My shooting has not been confined entirely to targets, for I have shot in the fields, mountains and water and I think that I have bagged about all there is to bag with the exception of a deer, and I am in hopes of getting one, at least, before long. Of course this will be with my rifle, for I cannot see deer shooting with a shotgun. I like duck shooting, for it is the real sport and ducks do not give you much time to think or set yourself for a shot. They simply go and you must be ready to stop them. With my Remington pump gun I have brought down thirty eight quail without a miss and that was when I was not as well acquainted with a shotgun as I am now.
My advice to beginners with the rifle is to sight below their target or bull's-eye. Frequently those who are unacquainted with the rifle become discouraged because they shoot wide and over. They fail to make allowance for the recoil of their gun and do not know that when the gun is shot it has a tendency to spring upward. This will divert the course of the ball and it is more likely to happen to beginners than to those more experienced, because they have not learned how to hold the gun. The recoil of a small rifle is hardly anything, and that Is another reason why it is best to learn first with one of them. If a novice were to pick up the gun that I use and go banging with it he would become sick of it in a very few rounds and would find that a doctor’s service would be required to take the pain out of a very sore shoulder, for there is a beautiful kick in every cartridge. All outdoor sports carry with them a certain desire on the part of the players to win, but there is none of them that con cause the thrill of trap shooting. The feeling as you stand before the traps, your gun poised and you say “Pull!” and the little clay disc hurries to get away from you, but fails, is a feeling that no other sport can give you. It is exhilarating and your blood fairly tingles in every vein in your desire to hear the tally sheet keeper say “Dead” almost before the report of your gun has died away.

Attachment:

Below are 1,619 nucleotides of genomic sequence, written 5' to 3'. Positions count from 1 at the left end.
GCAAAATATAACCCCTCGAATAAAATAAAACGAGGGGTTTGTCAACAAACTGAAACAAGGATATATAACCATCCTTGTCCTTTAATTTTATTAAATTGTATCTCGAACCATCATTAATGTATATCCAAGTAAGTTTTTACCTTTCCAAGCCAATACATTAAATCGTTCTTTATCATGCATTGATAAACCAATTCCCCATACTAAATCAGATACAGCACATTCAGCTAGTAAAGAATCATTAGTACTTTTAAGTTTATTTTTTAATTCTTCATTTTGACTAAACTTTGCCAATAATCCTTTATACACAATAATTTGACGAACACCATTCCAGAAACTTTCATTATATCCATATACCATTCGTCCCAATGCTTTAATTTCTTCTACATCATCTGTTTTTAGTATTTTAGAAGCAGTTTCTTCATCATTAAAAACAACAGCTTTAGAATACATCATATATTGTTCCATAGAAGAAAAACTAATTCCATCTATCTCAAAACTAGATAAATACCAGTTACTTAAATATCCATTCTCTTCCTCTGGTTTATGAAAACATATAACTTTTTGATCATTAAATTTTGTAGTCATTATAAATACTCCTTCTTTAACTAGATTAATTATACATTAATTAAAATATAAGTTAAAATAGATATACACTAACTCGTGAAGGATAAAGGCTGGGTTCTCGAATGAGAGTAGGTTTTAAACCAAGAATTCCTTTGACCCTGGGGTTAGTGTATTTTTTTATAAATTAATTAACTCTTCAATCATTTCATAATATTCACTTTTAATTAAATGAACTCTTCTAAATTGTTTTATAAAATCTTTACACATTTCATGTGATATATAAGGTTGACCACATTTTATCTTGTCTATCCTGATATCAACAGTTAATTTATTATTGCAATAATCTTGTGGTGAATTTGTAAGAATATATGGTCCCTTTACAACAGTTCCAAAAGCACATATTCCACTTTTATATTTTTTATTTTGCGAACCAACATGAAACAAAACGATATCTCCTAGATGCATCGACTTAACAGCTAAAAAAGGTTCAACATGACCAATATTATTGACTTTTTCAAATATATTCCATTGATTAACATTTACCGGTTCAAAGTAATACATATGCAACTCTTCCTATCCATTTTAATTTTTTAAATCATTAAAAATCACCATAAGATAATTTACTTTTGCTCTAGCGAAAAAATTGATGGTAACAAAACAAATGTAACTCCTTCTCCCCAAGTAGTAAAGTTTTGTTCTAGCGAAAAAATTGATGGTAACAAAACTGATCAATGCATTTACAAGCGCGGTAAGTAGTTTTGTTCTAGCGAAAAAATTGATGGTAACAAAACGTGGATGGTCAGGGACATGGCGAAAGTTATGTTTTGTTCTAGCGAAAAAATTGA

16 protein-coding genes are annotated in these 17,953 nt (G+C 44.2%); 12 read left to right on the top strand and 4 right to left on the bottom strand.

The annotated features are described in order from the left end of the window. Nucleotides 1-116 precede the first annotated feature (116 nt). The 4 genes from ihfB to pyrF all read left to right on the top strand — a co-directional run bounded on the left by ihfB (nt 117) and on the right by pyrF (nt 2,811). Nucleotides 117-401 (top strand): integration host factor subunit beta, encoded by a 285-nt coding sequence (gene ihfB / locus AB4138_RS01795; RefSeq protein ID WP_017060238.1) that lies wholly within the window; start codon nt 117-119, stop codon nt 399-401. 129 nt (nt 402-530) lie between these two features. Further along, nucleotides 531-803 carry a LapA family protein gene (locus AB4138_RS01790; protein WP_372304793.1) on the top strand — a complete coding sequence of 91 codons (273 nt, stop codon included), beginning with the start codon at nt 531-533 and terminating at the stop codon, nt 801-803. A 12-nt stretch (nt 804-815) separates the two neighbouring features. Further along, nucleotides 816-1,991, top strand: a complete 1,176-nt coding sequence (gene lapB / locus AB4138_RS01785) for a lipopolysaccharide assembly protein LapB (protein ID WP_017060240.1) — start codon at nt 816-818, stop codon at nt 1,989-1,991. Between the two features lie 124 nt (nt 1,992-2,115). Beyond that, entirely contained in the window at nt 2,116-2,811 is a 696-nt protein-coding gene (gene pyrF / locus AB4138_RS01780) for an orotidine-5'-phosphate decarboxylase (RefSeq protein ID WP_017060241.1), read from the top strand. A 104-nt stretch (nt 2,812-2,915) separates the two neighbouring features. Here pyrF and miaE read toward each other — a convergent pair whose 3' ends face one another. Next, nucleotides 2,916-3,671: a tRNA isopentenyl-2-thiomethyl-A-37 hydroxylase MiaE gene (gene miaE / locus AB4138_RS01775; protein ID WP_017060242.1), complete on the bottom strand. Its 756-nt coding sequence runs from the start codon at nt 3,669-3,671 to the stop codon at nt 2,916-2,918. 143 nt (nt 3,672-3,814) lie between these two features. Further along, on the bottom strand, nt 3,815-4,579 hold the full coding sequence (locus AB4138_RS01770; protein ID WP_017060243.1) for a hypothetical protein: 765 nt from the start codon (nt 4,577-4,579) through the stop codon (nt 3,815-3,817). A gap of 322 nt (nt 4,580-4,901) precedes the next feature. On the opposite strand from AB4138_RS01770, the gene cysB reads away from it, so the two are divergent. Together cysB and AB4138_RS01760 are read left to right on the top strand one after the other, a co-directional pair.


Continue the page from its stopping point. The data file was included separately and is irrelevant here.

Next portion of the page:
I think that our eastern women are more given to trap shooting than are the women of this state, although we have some very excellent women shotgun advocates here. I believe that I am the youngest in the game and my record is far better than that of the average man. I am never at practice and have learned that I can do better by walking out with my squad and shooting without practice than if I give weeks to it in preparing for a tournament. I got my idea first along those lines by noticing that most of the shotsmen did their best work in the early part of their events. They became rusty as they neared the last few birds.
On my return to San Jose I expect to spend about a month in the mountains and I am looking forward with great anticipation to bringing down some pretty good game. I shall take both my rifle and shotguns, and I do not think that they can come too big or too fast for me.